• Chris Baker

LAUNCH UPDATE

Meteorologists with the U.S. Space Force Space Launch Delta 45 predict a 60% chance of favourable weather conditions for an Artemis I launch attempt during a two-hour window that opens at 2:17 p.m. EDT (19:17 BST) Saturday, Sept. 3.


The best place to watch it live is on NASA TV and you can see it here:


www.nasa.gov/multimedia/nasatv



Courtesy of NASA


ARTEMIS 1

Artemis I will be the first major test of NASA’s deep space exploration systems.

The following will be tested:


1) The Orion spacecraft (the bit that goes deep into space - which will eventually carry astronauts)

2) The Space Launch System (SLS) - basically the big ol' rocket!

3) The ground systems at Kennedy Space Centre in Cape Canaveral, Florida.


It's the first in a series of increasingly complex missions, Artemis I will be an un-manned flight test that will provide a foundation for human deep space exploration, and demonstrate the capability to extend human existence to the Moon and beyond.


During this flight, the spacecraft will launch on the most powerful rocket in the world and fly farther than any spacecraft built for humans has ever flown. It will travel 280,000 miles from Earth, thousands of miles beyond the Moon over the course of about a four to six-week mission.


Orion will stay in space longer than any ship for astronauts has done without docking to a space station and return home faster and hotter than ever before.

This is a mission that truly will do what hasn’t been done and learn what isn’t known,” said Mike Sarafin, Artemis I mission manager at NASA Headquarters in Washington. “It will blaze a trail that people will follow on the next Orion flight, pushing the edges of the envelope to prepare for that mission.”





The Trip

The outbound trip to the Moon will take several days, during which time engineers will evaluate the spacecraft’s systems and, as needed, correct its trajectory. Orion will fly about 62 miles (100 km) above the surface of the Moon, and then use the Moon’s gravitational force to propel Orion into a new deep retrograde, or opposite, orbit about 40,000 miles (70,000 km) from the Moon.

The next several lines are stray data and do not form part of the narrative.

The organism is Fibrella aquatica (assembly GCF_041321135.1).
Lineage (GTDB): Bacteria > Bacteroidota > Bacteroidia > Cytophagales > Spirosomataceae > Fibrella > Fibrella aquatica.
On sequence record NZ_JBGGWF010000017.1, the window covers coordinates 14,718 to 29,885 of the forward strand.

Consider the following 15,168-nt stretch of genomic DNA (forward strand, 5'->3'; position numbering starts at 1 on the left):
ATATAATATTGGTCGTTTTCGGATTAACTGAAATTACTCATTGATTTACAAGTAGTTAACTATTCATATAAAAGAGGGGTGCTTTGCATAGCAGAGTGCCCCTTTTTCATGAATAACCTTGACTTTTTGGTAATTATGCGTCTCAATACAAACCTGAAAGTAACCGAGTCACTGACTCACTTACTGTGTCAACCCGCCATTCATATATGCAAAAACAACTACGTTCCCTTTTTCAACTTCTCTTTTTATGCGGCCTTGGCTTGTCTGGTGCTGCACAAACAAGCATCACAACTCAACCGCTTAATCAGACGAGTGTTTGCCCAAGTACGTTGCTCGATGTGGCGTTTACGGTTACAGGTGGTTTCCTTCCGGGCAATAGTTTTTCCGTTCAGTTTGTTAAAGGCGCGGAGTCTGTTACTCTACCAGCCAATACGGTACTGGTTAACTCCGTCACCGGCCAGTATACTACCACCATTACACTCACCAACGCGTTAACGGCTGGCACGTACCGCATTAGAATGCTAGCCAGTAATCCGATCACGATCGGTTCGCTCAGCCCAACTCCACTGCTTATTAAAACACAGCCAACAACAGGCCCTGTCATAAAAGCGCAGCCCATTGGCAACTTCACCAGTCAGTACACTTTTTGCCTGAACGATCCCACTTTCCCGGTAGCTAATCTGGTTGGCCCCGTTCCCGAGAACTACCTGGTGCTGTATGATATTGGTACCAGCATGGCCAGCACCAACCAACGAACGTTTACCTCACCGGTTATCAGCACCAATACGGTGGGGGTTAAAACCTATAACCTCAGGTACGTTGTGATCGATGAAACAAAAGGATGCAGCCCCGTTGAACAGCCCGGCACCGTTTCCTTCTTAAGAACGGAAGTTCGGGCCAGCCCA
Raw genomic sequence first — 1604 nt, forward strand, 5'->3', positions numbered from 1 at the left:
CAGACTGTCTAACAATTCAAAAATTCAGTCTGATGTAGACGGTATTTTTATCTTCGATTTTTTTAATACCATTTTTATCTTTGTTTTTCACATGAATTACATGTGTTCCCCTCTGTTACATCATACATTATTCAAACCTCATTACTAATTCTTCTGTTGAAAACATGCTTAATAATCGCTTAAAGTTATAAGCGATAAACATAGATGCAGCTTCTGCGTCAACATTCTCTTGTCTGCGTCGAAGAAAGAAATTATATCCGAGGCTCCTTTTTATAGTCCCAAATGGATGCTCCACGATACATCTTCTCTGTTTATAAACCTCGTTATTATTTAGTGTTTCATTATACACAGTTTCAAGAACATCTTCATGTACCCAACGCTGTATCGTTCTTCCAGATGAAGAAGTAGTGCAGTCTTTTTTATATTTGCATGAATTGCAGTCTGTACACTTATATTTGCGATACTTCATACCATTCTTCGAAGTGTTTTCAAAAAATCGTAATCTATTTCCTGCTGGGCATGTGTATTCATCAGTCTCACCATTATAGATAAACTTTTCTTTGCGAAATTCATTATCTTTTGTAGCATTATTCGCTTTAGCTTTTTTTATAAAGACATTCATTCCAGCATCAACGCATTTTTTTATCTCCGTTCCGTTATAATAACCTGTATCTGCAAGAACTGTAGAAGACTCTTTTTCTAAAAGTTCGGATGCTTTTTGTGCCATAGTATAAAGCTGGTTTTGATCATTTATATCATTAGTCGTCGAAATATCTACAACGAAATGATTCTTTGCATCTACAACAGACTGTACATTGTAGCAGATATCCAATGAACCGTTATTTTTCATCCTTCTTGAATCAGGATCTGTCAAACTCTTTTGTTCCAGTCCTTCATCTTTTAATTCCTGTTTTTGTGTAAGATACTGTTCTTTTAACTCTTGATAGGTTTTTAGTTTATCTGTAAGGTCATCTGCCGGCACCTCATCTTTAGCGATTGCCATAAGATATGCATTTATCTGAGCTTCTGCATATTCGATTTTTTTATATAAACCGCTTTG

The spacecraft will stay in that orbit for approximately six days to collect data and allow mission controllers to assess the performance of the spacecraft. During this period, Orion will travel in a direction around the Moon retrograde from the direction the Moon travels around Earth.


The Return

For its return trip to Earth, Orion will do another close flyby that takes the spacecraft within about 60 miles of the Moon’s surface, the spacecraft will use another precisely timed engine firing of the European-provided service module in conjunction with the Moon’s gravity to accelerate back toward Earth. This manoeuvre will set the spacecraft on its trajectory back toward Earth to enter our planet’s atmosphere traveling at 25,000 mph (11 kilometres per second), producing temperatures of approximately 5,000 degrees Fahrenheit (2,760 degrees Celsius) – faster and hotter than Orion experienced during its 2014 flight test.


After about three weeks and a total distance travelled exceeding 1.3 million miles, the mission will end with a test of Orion’s capability to return safely to the Earth as the spacecraft makes a precision landing within eyesight of the recovery ship off the coast of Baja, California.


Can't wait for the launch and stick around to see it live here!


See a video of the mission right here:

https://youtu.be/XcPtQYalkcs



Thank you to the media team at NASA for most of this article!

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